Nature, Nurture and First Sexual Intercourse in the USA: Fitting Behavioural Genetic Models to NLSY Kinship Data
Journal of Biosocial Science 31,1 (January 1999): 29-41.
Also: http://journals.cambridge.org/action/displayFulltext?type=1&fid=10230&jid=JBS&volumeId=31&issueId=01&aid=10229
Cohort(s): NLSY79
Publisher: Cambridge University Press
Keyword(s): Adolescent Fertility; Age at First Intercourse; Genetics; Kinship; Locus of Control (see Rotter Scale); Pairs (also see Siblings); Rosenberg Self-Esteem Scale (RSES) (see Self-Esteem); Rotter Scale (see Locus of Control); Self-Esteem; Sexual Experiences/Virginity; Siblings

Permission to reprint the abstract has not been received from the publisher.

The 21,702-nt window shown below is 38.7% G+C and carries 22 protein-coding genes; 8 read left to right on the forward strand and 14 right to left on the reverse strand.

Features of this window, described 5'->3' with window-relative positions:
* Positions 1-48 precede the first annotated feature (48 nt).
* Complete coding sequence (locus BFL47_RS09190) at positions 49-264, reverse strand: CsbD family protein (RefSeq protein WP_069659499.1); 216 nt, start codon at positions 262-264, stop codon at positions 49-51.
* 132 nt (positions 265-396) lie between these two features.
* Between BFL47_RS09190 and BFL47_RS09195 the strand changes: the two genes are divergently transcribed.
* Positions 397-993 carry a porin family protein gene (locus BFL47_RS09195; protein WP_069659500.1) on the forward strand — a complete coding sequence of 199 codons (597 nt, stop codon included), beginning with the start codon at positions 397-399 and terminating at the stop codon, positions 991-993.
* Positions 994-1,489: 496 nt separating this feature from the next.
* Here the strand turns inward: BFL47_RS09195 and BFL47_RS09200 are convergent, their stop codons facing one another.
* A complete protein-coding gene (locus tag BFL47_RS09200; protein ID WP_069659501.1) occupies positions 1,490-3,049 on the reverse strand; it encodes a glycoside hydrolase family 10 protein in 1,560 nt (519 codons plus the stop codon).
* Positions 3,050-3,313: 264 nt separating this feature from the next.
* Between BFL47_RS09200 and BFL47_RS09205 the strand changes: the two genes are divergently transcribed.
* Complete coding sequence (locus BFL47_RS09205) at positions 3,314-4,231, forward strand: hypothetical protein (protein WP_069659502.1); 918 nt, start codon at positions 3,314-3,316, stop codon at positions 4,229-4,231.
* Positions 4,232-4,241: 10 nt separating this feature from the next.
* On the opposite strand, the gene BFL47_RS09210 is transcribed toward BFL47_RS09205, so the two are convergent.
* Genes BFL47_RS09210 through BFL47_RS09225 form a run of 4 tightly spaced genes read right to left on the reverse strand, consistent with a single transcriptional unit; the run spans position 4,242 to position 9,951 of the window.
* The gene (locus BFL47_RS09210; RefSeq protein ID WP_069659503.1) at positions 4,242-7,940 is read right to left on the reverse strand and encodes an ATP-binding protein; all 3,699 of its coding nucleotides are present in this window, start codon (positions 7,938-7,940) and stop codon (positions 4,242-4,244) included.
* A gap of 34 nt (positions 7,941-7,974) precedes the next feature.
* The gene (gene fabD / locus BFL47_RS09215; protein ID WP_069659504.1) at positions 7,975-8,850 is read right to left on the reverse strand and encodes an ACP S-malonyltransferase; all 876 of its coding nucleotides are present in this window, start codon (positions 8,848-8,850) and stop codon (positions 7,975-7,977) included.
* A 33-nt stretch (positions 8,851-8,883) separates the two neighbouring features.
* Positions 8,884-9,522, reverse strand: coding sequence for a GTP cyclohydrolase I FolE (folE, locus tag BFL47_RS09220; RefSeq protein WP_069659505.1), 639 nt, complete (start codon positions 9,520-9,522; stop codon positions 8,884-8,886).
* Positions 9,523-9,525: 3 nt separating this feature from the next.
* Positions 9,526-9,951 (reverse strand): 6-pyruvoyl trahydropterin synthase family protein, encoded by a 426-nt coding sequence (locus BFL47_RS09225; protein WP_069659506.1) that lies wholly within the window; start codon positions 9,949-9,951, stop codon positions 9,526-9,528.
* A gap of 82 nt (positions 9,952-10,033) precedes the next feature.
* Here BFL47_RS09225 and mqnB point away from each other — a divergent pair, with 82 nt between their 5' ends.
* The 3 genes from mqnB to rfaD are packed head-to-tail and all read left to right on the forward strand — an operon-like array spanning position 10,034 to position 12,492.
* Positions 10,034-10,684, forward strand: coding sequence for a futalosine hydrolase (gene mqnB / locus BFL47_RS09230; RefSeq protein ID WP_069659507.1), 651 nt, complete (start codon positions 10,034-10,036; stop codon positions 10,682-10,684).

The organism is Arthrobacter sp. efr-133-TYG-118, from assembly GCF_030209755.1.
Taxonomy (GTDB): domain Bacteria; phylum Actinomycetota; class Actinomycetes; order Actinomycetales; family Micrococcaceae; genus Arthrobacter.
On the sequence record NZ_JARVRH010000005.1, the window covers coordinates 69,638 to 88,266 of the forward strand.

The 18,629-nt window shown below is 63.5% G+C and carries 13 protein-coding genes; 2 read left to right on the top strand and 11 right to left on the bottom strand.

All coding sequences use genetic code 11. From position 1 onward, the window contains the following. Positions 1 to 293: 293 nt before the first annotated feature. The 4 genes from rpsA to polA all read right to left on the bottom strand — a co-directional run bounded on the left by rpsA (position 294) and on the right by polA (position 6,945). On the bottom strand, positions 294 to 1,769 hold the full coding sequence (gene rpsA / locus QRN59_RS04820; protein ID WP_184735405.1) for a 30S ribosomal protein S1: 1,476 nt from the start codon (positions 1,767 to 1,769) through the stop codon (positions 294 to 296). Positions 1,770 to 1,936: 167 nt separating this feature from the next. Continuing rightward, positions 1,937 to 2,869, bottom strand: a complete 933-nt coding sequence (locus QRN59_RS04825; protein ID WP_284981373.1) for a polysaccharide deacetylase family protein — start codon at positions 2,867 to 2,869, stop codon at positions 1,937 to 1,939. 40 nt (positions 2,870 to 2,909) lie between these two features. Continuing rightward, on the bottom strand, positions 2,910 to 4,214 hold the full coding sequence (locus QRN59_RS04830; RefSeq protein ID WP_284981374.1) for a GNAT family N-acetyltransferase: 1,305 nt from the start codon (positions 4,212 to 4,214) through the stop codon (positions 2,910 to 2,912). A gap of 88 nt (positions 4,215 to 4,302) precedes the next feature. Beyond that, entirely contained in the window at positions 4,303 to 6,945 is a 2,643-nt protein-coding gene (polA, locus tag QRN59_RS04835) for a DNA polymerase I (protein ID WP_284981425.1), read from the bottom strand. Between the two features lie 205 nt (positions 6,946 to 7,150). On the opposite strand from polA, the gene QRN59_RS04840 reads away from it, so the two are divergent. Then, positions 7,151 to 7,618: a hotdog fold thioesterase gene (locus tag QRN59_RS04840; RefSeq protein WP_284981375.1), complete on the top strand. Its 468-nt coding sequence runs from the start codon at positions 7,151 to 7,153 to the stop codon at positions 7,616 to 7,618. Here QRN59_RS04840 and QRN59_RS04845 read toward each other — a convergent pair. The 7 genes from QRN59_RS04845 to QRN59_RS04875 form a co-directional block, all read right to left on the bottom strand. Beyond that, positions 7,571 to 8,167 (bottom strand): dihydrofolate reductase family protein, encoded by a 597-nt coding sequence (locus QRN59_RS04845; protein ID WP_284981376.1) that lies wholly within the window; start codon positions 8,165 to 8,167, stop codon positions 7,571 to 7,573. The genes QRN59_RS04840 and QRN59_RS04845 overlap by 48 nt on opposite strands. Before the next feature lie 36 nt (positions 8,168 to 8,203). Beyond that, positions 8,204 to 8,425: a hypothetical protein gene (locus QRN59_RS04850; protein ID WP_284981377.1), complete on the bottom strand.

Fisher (1930) presented both theoretical and empirical results concerning genetic influences on fertility. Since then, only sparse research has been done on the genetics of fertility, although more sophisticated methodogy and data now exist than were available to Fisher. This paper presents a behavioural genetic analysis of age at first intercourse, accounting for genetic, shared environmental, and selected non-shared environmental influences. The data came from the nationally representative National Longitudinal Survey of Youth (NLSY). A newly developed kinship linking procedure was used that identifies links for cousins, half-siblings, full-siblings and twins in the NLSY. The results suggest a genetic influence in the overall dataset, and also among whites and in male–male and opposite-sex pairs. Genetic influences were extremely small or non-existent for blacks and for female–female pairs. Shared environmental influences were small for most subsets of the data, but moderate for female–female pairs. Two specific non-shared environmental influences – self-esteem and locus of control – were ruled out as accounting for any meaningful variance, although other general sources of non[hyphen]shared environmental influence appear potentially important. Analysis of selected samples from upper and lower tails suggested that genetic influences are important in accounting for both early and late non-virginity. These findings are consistent with work reported by Miller et al. (1999), who used molecular genetic methods. Generally, these findings support the existence of genetic influences and implicate non-shared environmental influences as being important determinants of the timing of loss of virginity among US adolescents and young adults.